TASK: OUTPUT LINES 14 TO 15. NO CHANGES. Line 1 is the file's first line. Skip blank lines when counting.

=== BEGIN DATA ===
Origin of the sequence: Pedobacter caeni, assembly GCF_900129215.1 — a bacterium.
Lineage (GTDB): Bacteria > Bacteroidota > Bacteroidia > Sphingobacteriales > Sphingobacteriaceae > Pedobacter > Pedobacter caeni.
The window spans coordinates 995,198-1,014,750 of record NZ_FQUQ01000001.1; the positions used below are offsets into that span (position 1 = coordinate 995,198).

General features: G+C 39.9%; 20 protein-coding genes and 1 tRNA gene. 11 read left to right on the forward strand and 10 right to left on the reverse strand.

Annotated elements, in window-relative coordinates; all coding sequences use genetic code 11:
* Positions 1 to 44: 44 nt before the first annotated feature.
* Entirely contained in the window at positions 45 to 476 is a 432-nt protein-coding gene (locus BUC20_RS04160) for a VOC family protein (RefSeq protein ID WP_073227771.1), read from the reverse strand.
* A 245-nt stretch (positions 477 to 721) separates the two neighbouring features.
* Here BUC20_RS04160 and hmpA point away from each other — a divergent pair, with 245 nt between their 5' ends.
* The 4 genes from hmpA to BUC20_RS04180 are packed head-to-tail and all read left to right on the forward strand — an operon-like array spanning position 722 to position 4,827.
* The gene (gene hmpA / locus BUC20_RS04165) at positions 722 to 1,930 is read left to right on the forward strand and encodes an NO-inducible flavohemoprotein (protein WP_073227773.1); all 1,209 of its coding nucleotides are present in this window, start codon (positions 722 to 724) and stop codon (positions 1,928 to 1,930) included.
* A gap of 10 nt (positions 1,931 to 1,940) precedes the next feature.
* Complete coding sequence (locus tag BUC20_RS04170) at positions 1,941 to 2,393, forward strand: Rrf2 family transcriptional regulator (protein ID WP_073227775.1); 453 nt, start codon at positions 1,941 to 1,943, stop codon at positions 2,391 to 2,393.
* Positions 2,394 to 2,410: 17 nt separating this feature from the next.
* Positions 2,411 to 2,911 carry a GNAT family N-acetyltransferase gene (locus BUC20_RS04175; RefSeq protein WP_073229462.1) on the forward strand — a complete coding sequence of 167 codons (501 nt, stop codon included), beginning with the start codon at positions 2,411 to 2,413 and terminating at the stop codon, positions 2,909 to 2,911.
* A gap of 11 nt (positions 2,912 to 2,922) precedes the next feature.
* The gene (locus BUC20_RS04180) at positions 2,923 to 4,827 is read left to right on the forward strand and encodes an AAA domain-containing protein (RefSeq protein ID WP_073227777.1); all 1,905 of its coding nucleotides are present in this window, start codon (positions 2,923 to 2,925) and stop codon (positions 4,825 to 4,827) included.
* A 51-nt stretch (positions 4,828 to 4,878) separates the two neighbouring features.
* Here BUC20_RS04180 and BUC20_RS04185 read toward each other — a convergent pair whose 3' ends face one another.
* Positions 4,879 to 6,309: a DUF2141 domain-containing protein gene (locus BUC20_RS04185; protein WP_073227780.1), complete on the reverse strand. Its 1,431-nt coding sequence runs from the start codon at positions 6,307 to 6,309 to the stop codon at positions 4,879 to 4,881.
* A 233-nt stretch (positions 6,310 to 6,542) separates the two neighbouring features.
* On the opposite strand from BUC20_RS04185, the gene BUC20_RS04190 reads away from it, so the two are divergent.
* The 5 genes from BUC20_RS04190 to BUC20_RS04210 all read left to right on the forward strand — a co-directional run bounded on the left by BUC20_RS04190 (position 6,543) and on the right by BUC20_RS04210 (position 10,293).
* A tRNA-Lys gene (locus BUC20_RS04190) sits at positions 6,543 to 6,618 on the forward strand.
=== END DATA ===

* Positions 2,394 to 2,410: 17 nt separating this feature from the next.
* Positions 2,411 to 2,911 carry a GNAT family N-acetyltransferase gene (locus BUC20_RS04175; RefSeq protein WP_073229462.1) on the forward strand — a complete coding sequence of 167 codons (501 nt, stop codon included), beginning with the start codon at positions 2,411 to 2,413 and terminating at the stop codon, positions 2,909 to 2,911.